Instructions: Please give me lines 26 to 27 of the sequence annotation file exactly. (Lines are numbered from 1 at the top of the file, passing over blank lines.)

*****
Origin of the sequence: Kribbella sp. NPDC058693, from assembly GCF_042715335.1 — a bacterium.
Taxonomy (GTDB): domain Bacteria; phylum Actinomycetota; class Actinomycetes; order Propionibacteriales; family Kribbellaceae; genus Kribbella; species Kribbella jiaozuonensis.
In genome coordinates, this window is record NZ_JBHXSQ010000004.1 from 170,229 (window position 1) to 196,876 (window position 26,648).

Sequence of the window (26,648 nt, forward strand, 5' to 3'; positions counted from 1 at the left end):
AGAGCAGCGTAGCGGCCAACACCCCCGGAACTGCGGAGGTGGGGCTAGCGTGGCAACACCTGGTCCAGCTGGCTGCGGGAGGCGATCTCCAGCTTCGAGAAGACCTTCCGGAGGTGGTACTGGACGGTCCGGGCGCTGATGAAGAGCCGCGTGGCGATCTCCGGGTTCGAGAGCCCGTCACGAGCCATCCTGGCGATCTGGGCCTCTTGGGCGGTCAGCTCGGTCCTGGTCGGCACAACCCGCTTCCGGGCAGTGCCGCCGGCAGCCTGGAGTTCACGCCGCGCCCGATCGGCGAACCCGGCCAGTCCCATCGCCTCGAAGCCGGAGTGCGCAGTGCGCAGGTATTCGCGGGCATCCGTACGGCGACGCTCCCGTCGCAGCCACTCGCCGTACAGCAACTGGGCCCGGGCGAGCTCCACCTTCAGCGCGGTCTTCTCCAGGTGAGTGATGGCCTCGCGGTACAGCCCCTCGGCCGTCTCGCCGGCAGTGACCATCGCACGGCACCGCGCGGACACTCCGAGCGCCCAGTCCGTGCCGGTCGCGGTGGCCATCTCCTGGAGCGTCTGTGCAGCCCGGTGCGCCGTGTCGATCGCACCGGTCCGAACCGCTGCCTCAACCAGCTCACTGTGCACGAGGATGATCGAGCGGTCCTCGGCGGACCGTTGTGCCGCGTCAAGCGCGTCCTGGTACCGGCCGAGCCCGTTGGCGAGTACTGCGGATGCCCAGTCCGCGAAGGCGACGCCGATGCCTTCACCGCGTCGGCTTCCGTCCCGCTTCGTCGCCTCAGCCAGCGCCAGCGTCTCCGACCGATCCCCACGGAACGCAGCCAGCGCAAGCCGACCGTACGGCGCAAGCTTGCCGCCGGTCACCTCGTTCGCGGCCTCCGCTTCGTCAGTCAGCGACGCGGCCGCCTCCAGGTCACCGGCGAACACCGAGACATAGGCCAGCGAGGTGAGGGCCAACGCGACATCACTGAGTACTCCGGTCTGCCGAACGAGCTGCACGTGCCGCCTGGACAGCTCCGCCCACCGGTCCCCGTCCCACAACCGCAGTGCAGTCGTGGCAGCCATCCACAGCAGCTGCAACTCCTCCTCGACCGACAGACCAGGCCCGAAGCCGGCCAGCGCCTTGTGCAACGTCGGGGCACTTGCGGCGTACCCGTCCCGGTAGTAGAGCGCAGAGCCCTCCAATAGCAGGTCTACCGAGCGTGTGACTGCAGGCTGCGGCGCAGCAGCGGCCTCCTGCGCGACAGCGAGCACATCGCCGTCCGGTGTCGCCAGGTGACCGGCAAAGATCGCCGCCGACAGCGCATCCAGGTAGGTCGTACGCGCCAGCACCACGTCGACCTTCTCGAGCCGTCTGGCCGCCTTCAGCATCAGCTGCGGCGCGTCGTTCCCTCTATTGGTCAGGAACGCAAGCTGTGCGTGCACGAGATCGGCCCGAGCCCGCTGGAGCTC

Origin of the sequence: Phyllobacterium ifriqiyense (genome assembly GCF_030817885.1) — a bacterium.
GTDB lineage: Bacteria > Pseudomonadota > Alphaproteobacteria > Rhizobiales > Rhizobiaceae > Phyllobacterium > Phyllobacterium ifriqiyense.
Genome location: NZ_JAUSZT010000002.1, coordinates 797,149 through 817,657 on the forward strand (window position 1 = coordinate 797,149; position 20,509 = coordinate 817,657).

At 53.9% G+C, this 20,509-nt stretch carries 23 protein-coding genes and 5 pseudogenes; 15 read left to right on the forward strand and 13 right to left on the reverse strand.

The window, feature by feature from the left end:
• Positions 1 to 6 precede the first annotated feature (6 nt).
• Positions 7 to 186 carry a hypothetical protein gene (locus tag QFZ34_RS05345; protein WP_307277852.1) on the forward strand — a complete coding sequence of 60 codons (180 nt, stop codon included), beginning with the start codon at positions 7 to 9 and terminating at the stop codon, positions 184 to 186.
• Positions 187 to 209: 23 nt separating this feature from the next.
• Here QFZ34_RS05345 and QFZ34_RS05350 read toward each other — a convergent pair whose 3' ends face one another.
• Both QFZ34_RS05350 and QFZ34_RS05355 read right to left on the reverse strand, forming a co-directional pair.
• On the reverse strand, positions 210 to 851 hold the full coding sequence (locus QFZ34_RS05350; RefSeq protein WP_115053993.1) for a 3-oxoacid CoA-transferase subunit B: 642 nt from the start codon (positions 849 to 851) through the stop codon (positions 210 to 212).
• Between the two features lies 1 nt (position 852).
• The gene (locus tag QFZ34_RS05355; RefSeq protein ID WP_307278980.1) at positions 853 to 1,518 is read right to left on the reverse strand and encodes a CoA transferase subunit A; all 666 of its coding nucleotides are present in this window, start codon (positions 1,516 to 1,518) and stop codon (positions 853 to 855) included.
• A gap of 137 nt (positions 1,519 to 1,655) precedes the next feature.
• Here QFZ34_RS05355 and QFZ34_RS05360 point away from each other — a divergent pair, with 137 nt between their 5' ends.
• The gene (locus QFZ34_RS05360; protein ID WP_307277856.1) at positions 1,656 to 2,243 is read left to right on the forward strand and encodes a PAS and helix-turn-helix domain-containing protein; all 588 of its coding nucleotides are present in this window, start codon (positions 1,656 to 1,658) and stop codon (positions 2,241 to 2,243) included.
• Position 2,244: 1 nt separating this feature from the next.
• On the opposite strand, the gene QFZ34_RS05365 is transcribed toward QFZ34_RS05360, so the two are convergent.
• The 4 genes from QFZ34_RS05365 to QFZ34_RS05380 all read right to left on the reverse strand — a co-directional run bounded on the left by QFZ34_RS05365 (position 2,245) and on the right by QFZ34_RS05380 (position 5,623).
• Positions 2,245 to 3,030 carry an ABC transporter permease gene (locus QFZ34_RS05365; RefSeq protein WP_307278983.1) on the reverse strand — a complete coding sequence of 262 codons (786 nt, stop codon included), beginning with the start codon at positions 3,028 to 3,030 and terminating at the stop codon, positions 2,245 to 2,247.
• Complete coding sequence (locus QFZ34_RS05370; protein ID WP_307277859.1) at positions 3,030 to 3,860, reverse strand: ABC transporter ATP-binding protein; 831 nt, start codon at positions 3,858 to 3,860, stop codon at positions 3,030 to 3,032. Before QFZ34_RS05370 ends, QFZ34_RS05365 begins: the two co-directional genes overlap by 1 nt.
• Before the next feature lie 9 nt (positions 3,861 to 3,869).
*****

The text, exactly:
• Complete coding sequence (locus QFZ34_RS05370; protein ID WP_307277859.1) at positions 3,030 to 3,860, reverse strand: ABC transporter ATP-binding protein; 831 nt, start codon at positions 3,858 to 3,860, stop codon at positions 3,030 to 3,032. Before QFZ34_RS05370 ends, QFZ34_RS05365 begins: the two co-directional genes overlap by 1 nt.
• Before the next feature lie 9 nt (positions 3,861 to 3,869).